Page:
Debate Commission Promises Format Changes to Help 'Maintain Order' in Wake of Trump-Biden Chaos

The Commission on Presidential Debates announced some changes to the next showdown between President Donald Trump and former Vice President Joe Biden on Wednesday. The two squared off in their first debate of the 2020 presidential election on Tuesday night, and many critics called out the organizers for allowing Trump to dictate the conversation. The commission announced that next time, the rules would be harder to break.

"Last night's debate made clear that additional structure should be added to the format of the remaining debates to ensure a more orderly discussion of the issues," read a statement from the C.P.D., according to a report by NBC News. "The C.P.D. will be carefully considering the changes that it will adopt and will announce those measures shortly." The C.P.D. is a non-partisan organization that works with both candidates and their campaigns before each debate, ensuring that both understand and agree to a set of rules. On Tuesday, Trump repeatedly broke those rules by speaking out of turn and talking over Biden during his allotted time.

One of the significant changes that viewers called on the commission to make was to simply cut off the microphone of one candidate when it was the other candidate's turn to speak. A source close to the C.P.D. told NBC that they would likely employ this method. It is still unclear if the moderator will have control over the microphones or someone else behind the scenes.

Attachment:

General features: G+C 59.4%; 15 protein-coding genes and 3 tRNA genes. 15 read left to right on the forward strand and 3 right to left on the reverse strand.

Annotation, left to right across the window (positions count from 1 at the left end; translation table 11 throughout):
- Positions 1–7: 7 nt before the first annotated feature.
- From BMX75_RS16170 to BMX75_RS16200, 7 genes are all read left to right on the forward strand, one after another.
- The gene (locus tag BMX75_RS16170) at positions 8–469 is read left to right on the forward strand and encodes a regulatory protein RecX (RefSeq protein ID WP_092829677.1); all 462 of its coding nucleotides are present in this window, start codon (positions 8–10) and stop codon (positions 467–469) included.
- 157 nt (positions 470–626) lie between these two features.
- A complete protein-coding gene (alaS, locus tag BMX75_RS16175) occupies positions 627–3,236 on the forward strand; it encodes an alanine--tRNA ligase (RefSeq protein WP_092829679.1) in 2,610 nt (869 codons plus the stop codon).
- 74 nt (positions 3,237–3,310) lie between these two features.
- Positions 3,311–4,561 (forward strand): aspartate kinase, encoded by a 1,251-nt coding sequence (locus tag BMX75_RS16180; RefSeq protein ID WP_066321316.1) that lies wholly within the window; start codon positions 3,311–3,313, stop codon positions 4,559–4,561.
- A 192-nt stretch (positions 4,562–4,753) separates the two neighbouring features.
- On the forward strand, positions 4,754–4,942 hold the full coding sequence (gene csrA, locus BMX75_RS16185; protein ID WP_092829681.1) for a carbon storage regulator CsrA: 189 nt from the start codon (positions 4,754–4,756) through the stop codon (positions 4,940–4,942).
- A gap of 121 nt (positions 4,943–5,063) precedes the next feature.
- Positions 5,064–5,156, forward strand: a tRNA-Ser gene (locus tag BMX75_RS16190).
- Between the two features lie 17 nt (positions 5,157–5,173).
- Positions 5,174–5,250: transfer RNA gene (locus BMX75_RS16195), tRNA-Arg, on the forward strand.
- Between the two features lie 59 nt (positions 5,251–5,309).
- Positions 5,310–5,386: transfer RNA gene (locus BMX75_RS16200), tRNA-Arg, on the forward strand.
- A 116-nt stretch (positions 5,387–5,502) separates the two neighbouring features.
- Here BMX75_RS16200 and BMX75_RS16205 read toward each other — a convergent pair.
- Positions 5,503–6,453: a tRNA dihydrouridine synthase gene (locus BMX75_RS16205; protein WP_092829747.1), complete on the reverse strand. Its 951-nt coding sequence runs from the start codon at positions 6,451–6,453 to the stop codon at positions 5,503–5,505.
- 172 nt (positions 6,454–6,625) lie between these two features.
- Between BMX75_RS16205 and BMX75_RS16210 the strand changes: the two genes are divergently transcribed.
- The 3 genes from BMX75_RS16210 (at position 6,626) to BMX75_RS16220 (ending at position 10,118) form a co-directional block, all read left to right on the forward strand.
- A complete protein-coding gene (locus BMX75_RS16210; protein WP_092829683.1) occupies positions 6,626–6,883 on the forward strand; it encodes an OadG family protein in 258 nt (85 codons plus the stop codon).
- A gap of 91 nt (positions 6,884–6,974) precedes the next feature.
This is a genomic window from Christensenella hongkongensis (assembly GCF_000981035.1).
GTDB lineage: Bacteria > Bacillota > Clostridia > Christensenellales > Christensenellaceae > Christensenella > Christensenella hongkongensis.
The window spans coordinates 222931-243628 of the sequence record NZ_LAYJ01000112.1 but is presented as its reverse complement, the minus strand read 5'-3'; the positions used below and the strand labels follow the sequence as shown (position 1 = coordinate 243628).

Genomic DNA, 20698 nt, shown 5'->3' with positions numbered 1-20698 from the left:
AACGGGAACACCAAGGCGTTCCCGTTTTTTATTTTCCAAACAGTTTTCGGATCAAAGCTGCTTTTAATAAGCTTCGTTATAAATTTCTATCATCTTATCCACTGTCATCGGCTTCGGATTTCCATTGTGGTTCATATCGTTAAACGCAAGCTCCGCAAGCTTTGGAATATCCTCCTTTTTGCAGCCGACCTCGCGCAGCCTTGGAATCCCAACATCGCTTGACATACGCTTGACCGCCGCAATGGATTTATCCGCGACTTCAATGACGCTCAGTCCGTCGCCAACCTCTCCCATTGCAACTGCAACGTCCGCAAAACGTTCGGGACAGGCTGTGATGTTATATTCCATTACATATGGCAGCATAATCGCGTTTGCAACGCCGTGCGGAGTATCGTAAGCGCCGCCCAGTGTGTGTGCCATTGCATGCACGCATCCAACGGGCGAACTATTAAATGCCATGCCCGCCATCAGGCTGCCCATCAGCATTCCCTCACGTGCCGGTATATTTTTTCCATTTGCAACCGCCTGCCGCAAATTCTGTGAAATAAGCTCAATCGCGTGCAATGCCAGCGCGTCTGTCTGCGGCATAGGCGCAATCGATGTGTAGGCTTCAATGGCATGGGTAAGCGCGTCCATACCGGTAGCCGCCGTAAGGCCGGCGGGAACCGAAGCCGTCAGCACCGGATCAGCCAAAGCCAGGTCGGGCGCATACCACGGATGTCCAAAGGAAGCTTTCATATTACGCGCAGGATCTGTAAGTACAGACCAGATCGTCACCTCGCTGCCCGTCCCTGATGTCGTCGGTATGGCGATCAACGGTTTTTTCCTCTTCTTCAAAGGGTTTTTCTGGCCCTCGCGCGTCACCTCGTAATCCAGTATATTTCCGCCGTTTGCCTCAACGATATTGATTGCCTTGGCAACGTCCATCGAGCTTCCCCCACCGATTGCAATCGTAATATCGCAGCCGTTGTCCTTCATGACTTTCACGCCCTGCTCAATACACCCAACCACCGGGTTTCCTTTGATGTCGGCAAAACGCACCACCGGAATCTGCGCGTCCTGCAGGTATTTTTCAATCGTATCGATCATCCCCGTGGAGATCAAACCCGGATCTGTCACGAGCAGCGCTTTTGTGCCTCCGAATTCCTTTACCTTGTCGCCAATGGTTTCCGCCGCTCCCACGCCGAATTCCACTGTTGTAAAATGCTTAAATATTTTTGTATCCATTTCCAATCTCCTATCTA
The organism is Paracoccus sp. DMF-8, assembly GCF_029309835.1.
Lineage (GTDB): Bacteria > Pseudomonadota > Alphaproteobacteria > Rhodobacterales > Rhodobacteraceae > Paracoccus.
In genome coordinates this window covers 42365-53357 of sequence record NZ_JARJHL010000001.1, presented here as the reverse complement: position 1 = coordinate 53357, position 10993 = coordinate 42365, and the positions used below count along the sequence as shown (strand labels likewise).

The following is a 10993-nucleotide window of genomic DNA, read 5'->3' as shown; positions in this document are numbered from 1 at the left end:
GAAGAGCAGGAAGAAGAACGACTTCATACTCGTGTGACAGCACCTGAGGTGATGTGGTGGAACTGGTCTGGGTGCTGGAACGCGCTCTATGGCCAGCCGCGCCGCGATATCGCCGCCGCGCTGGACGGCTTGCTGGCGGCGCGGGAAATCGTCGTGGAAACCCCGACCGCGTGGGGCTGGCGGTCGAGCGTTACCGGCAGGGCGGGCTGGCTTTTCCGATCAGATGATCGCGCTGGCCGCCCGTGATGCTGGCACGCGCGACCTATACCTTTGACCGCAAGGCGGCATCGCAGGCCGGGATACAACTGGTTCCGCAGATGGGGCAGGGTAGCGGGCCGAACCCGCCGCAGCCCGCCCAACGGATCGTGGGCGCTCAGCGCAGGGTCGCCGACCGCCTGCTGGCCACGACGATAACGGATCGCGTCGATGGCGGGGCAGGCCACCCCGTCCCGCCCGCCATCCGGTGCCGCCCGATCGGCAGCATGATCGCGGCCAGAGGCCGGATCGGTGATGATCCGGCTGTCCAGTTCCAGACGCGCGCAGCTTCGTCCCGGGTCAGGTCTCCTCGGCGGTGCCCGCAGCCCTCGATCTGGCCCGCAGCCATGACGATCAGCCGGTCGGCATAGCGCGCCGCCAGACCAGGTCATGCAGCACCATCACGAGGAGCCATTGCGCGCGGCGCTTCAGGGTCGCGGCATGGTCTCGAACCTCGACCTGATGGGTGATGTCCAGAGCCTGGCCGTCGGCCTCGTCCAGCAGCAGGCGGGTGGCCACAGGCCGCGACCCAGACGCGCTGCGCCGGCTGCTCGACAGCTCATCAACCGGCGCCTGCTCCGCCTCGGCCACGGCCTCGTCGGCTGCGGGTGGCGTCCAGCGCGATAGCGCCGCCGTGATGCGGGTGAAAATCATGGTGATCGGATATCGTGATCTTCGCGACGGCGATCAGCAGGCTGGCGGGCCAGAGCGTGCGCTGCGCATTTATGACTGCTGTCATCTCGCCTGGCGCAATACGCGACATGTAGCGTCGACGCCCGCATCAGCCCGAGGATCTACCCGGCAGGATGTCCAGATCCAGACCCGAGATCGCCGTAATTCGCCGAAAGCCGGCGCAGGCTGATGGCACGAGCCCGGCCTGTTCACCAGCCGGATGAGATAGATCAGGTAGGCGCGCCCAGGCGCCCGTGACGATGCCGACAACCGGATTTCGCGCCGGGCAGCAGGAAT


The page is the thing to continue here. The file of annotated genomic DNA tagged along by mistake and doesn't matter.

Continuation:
Even veterans of modern politics criticized Tuesday night's debate, calling it disorganized, disrespectful and unproductive. Many tried to tally the amount of concrete policy information exchanged on the stage, weighing it against Trump's personal attacks on Biden and his family. Biden himself addressed the chaos during a campaign event on Wednesday morning.

"Well, you know, he not only attacked me constantly and my family, but he attacked the moderator," Biden said. "I just hope there's a way in which the debate commission can control the ability of us to answer the question without interruption. I'm not going to speculate on what happens in the second or third debate."

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Trump's campaign communications director, Tim Murtaugh, disagreed. In his statement, he said: "They shouldn't be moving the goalposts and changing the rules in the middle of the game." Trump tweeted about the debate throughout the day on Wednesday, saying that the organizers should try "getting a new Anchor and a smarter Democrat candidate!"

The next debate of the 2020 presidential election is scheduled for Wednesday, Oct. 7 in Salt Lake City, Utah. It will be televised on most news networks, beginning at 9 p.m. ET.